In the Mediterranean and the Atlantic, the intensity and location of the oceanographic fronts that limit the gene connectivity among populations of marine crabs vary over time. These dynamic changes, described in an article published in the journal Scientific Reports, alter the gene structure of the populations of marine crabs of commercial and gastronomic interest.
The new study is led by the experts Francesc Mestres, from the Faculty of Biology and the Biodiversity Research Institute of the University of Barcelona (IRBio), and Pere Abelló, from the Institute of Marine Sciences (ICM-CSIC), and it provides data of scientific interest to improve the policies on the conservation and commercial exploitation of these crustaceans.
Among the coauthors of the study are the lecturer Concepción Arenas and the bachelor and master’s degree students Víctor Ojeda, Bruna Serra, Clàudia Lagares, Eva Rojo-Francàs and Maria Sellés, from the Faculty of Biology of the UB, as well as other experts from the Spanish Institute of Oceanography (IEO-CSIC).
Oceanographic fronts are dynamic and changing
Marine currents can modulate gene flow — i.e., the passing of genes among populations of a same species — in the oceanic environment. This genetic connectivity is a fundamental factor in the biological evolution.
In terrestrial animals, the different natural barriers — mountains, rivers, deserts, etc. — can reduce this gene migration among populations. In the case of the marine environment, the classic view was that organisms, in adult or larval stages, could move freely in the water and transfer their genes without interferences. However, there is growing evidence of the role of oceanographic fronts — marine discontinuities that result from the movement of the water mass — when limiting the movement and dispersal of marine species.
“Marine currents can move the organisms to great distances, but they can produce eddies and gyres, which generate oceanographic fronts and limit gene flow among populations, even if they are close on a geographical scale,” notes Professor Francesc Mestres, from the Department of Genetics, Microbiology and Statistics of the UB.
“The study — he continues — highlights that the intensity and location of these fronts can vary over time, and this oceanographic dynamic and generate a great temporary variability in the connectivity patterns among species.”
Harbour crabs as a study model
The team focused the study on the harbour crab (Liocarcinus depurator), a decapod crustacean of commercial interest — a common element in the fish soup and rice dishes — which lives in the muddy sea bottoms of the continental shelf, between 50 and 200 meters deep.
The populations of this crab were sampled from 2014 to 2019 during the IEO-CSIC MEDITS and ARSA fishing and oceanographic campaigns, in a total of seven marine populations of the Atlantic-Mediterranean transition: Cadiz, West and East Alboran Sea, Alicante, Valencia, Ebro Delta and North Catalonia. Some of the crab populations were in both sides of the oceanographic barriers of the western Mediterranean basin: specifically, the Gibraltar Strait (GS), the Almeria-Oran front (AOF) and the Ibiza Chanel (IC).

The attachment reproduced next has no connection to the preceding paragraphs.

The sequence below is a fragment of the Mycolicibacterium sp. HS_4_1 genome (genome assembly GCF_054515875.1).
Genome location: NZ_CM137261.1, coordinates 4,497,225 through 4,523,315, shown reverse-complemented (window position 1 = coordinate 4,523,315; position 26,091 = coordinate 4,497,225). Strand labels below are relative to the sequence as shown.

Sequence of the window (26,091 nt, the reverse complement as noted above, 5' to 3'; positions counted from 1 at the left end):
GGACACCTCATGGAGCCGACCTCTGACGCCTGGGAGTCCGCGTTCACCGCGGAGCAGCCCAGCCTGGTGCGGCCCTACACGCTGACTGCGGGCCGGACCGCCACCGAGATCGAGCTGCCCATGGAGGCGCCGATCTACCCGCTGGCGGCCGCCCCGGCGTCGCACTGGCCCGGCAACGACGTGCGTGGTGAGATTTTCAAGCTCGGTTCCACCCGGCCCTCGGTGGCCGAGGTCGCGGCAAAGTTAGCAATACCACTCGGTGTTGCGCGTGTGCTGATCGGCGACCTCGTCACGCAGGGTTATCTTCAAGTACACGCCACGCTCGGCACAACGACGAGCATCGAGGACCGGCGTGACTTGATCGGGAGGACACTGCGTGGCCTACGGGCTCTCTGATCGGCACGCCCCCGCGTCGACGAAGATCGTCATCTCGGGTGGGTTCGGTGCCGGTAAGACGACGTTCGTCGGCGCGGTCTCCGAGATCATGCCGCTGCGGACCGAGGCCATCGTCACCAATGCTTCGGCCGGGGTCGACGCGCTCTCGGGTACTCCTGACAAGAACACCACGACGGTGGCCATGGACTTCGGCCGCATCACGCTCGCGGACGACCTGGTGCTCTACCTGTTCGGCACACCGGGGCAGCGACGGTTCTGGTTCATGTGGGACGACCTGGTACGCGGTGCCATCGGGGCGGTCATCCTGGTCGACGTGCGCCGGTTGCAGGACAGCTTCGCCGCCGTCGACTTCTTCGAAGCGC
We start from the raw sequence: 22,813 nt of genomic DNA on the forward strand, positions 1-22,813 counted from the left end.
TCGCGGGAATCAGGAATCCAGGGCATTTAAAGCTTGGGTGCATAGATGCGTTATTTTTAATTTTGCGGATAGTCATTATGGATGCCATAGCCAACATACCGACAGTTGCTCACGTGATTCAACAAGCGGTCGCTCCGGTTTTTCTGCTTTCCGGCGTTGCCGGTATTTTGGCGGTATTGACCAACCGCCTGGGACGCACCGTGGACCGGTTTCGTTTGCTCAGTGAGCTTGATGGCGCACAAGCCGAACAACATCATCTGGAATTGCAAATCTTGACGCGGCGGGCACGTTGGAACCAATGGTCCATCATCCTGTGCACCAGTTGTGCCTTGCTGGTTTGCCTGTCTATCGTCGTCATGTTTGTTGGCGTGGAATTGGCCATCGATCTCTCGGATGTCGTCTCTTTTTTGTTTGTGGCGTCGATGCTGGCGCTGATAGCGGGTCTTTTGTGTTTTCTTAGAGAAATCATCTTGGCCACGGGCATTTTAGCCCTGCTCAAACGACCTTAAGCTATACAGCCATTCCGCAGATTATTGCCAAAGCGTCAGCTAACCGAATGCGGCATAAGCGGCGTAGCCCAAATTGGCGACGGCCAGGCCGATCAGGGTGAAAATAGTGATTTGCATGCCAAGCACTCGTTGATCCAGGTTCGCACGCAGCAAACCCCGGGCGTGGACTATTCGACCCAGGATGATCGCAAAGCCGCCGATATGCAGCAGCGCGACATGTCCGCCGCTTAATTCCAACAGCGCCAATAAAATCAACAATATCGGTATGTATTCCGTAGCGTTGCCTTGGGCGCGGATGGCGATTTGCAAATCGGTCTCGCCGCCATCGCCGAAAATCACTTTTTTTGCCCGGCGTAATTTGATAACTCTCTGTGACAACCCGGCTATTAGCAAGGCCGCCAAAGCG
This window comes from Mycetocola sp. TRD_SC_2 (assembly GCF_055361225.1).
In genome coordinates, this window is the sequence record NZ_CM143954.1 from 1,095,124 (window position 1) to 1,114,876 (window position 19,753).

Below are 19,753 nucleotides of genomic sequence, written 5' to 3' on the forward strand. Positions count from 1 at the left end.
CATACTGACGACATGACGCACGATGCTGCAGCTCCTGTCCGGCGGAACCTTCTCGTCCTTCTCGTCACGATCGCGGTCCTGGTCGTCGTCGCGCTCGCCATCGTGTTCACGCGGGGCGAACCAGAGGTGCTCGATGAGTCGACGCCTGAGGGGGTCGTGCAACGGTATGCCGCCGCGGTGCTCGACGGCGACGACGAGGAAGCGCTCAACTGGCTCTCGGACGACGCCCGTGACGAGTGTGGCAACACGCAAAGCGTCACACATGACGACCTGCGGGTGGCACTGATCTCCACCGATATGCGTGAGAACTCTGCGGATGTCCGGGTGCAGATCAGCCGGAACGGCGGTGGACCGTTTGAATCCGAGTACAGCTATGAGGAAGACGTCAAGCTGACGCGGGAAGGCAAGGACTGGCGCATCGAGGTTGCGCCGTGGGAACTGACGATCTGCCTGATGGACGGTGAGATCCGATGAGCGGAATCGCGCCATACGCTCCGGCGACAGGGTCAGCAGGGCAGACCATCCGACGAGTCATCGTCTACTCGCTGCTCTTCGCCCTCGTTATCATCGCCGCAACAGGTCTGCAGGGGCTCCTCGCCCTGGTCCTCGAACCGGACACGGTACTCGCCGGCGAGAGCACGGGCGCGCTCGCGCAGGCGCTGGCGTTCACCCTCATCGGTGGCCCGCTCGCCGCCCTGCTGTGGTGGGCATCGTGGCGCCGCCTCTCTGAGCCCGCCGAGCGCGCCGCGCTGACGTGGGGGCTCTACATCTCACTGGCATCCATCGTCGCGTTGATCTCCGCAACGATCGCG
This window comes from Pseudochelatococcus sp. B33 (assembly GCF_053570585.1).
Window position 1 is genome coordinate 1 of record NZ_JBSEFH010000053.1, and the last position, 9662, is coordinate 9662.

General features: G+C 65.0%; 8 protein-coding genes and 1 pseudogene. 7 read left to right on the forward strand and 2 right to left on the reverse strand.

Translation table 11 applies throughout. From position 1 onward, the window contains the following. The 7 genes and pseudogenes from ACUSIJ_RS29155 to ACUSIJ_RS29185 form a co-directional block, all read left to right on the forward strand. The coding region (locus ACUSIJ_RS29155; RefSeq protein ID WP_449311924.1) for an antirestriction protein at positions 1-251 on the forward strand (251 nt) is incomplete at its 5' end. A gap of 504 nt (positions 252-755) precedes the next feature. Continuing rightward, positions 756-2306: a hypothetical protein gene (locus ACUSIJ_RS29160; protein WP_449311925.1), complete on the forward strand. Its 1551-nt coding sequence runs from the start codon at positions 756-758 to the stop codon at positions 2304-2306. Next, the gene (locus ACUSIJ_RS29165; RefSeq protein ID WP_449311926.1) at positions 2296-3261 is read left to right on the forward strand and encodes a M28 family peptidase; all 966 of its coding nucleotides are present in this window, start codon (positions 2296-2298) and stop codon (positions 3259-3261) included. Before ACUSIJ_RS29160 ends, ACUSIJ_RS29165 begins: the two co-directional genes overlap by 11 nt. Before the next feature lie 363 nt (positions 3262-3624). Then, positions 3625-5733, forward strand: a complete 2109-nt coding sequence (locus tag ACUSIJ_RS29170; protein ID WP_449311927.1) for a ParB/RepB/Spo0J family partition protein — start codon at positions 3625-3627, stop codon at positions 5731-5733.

To analyse the gene flow and the genetic variability of populations, the team studied a fragment of the mitochondrial gene cytochrome oxidase subunit I (COI), one of the most used in ecological and evolutionary studies. In total, 966 sequences of the gene were analysed in marine crabs from the above-mentioned populations.
“Specifically, the adult crabs analysed in a particular year had dispersed the previous year, when they were in a larval form, so they could provide information on the state of currents and fronts of the previous year,” notes the expert Pere Abelló (ICM-CSIC).
The analysis of the temporal series data reveals that there are two well-defined hablogroups of gene sequences in the study area: the Atlantic (ATL) and the Mediterranean (MED), which are more abundant in Atlantic waters and Mediterranean waters, respectively.
“The population distribution of haplotypes (combinations of alleles) varies over the analysed time period as a consequence of the existence of oceanographic barriers. For instance, in the case of the Gibraltar Strait, a statistically significant effect on the reduction of gene flow has been found in four of the six studied years. The Almeria-Oran front is also a key barrier, but its location and effects on gene flow varied over the years. Specifically, just in the year in which the front was displaced towards the centre of the Alboran Sea, a significant effect on the reduction of gene flow was detected in the Ibiza channel, another oceanographic front,” says Francesc Mestres.
Therefore, the joint study of all the populations over the different years made it possible to define three areas according to the genetic content of the crabs found in the Atlantic-Mediterranean transition region: the Gulf of Cadiz, the Alboran Sea and the Levantine-Catalan populations.
“These results are of special interest for the proper definition of the Marine Protected Areas and also to improve conservation and fisheries management policies for this marine crab. Especially in a context of global change with increasingly higher temperatures that could threaten this animal populations,” concludes the research team.
“All these results are of particular interest for the proper definition of Marine Protected Areas and also to improve conservation and fisheries management policies for this marine crab. Especially in a context of global change with increasingly higher temperatures that could threaten the populations of this animal,” concludes the research team.